5 Things That Are Different In Bermuda

I recently returned from a trip to the only tropical destination I’ve ever visited: Bermuda. I was lucky enough to be guided by a local, and with a full itinerary, I had the chance to experience every bit of the island.

Most of us envision the islander life as full of fruity drinks, tan lines, and the luxurious amenities of a resort. It’s hard to imagine growing up in the place people vacation, and we may assume an island like Bermuda has one culture and one culture only: tourism.

But under the layers of travel brochures and souvenir shops, I discovered just how singular Bermudian culture is—and it’s even more vibrant and diverse than we can gather from just staying at a beach club.

Here are five things that I learned about Bermuda:

1. Beer pong isn’t just a frat party pastime—it’s a sport.

Yes, you read that right. Take a peek into Docksider, a local bar, on Tuesday nights and you’ll see a tournament of competitive beer pong taking place. Side note: My friend and I made it to the third round!

2. Don’t ever call a moped, a moped.

Or a scooter. It’s a bike or a blade. I made the mistake and found myself sorely insulting my gracious driver who “towed” me around. Most of Bermudians travel around the island by bikes, and it’s honestly the most thrilling form of transportation I’ve ever ridden.

3. Cupmatch = Superbowl, Thanksgiving, and Fourth of July all rolled up into one.

I was lucky enough to come to Bermuda during the craziest, and most exhilarating weeks of the summer, where locals enjoy an entire weekend of events, parties, and drinking to celebrate the rivalry between their respective ends of the island—go Somerset!—in a cricket match. It was amazing seeing everyone on the island gather together and socialize on the beaches, like one giant family, to enjoy the holiday.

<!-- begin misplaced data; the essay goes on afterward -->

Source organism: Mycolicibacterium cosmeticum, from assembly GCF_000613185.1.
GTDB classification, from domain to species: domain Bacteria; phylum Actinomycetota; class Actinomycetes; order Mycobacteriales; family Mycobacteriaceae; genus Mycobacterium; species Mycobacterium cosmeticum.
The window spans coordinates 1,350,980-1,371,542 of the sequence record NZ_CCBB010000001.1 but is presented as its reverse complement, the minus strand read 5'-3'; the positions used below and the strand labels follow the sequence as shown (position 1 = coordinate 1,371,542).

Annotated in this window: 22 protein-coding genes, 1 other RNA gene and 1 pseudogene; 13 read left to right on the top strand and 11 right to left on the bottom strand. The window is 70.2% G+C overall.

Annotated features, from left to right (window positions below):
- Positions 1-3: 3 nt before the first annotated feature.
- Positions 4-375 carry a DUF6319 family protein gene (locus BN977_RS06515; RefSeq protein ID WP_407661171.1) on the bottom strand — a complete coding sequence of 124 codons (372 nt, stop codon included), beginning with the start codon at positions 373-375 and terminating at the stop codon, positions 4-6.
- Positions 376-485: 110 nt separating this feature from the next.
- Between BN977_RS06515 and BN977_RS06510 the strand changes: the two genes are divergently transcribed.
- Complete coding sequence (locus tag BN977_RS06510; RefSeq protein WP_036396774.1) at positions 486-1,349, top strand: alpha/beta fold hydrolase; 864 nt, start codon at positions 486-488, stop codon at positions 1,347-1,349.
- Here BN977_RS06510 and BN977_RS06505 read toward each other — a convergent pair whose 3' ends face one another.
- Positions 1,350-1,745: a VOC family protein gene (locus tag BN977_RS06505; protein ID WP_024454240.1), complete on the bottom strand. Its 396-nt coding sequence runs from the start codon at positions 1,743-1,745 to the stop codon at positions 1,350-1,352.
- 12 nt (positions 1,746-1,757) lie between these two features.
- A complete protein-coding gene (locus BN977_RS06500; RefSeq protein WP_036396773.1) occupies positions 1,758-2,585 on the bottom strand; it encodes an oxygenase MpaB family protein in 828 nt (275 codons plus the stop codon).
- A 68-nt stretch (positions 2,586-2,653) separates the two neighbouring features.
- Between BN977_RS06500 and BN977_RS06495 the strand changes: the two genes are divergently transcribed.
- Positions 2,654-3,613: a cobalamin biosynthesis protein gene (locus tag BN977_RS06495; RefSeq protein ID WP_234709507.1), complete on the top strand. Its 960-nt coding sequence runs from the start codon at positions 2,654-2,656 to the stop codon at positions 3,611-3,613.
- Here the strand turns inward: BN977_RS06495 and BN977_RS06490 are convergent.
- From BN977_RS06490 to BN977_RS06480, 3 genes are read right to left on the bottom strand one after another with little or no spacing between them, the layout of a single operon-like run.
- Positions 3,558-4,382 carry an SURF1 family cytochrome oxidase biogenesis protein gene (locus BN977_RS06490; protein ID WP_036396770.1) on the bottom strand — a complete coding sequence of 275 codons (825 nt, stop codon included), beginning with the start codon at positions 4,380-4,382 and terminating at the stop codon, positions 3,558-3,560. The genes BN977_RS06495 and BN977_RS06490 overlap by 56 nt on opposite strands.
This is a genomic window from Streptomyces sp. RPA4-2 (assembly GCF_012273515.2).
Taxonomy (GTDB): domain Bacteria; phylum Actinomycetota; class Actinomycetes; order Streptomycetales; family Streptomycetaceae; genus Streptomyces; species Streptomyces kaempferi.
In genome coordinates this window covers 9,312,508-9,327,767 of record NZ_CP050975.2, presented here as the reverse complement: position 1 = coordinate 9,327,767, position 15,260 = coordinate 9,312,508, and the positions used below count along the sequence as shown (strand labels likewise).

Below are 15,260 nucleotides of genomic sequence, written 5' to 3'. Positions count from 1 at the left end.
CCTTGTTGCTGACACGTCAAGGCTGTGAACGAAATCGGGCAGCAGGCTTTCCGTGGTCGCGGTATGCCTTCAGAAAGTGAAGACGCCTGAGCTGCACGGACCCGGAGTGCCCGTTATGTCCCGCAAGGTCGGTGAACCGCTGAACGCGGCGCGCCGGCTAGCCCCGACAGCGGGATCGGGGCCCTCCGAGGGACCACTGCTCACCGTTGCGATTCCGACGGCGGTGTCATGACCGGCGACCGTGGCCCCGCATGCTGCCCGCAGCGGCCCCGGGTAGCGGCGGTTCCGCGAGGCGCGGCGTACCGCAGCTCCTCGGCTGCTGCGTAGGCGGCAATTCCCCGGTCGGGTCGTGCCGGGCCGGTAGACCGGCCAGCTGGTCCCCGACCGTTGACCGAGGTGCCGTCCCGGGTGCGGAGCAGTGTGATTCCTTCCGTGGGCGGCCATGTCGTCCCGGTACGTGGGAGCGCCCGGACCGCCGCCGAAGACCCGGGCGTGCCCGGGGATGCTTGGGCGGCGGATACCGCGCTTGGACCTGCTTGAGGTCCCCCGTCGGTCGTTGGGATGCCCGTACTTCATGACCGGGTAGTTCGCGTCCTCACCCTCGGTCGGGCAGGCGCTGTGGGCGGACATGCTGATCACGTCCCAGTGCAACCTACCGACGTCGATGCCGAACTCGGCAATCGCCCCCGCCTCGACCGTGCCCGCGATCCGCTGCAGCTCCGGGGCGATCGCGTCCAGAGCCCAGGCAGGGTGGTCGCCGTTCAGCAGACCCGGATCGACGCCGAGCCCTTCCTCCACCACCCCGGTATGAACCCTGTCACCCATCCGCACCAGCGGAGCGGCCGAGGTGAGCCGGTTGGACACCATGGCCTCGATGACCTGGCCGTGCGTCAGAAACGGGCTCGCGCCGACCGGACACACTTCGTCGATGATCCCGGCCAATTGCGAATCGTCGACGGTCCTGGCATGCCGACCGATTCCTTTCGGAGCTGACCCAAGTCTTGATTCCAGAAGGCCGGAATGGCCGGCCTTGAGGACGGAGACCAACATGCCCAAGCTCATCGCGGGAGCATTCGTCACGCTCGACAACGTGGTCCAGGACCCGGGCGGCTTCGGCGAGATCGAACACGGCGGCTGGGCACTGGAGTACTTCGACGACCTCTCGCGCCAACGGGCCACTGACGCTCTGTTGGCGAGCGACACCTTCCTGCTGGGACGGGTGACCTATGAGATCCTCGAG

4. Everyone knows everything.

By the time I arrived on the island, more people knew of my presence than just the family I was visiting. When your entire world consists of 21 square miles, it’s not hard for word to travel quickly. Whether that’s a good thing is still up for discussion—though it would’ve made any rebellious high school years difficult.

5. A slow pace is the best pace.

In the States, we’re so used to being on the go. We plan our days to the minute and value our routines above all else. As a nation in general, we’re just plain stressed out. However, the relaxed pace in Bermuda—while it threw me off the first few days—offered a whole new perspective. It doesn’t matter when or what for, you just go with the flow, and since everyone else does too, there is no reason to rush or worry.

Take a lesson from the Bermudian way of life, and realize that as long as you have a smile on your face, sunshine on your skin, and a cold drink in your hand, everything is good. As Bob Marley -- whose face is the poster child of island culture -- famously sang, “don’t worry, be happy.”

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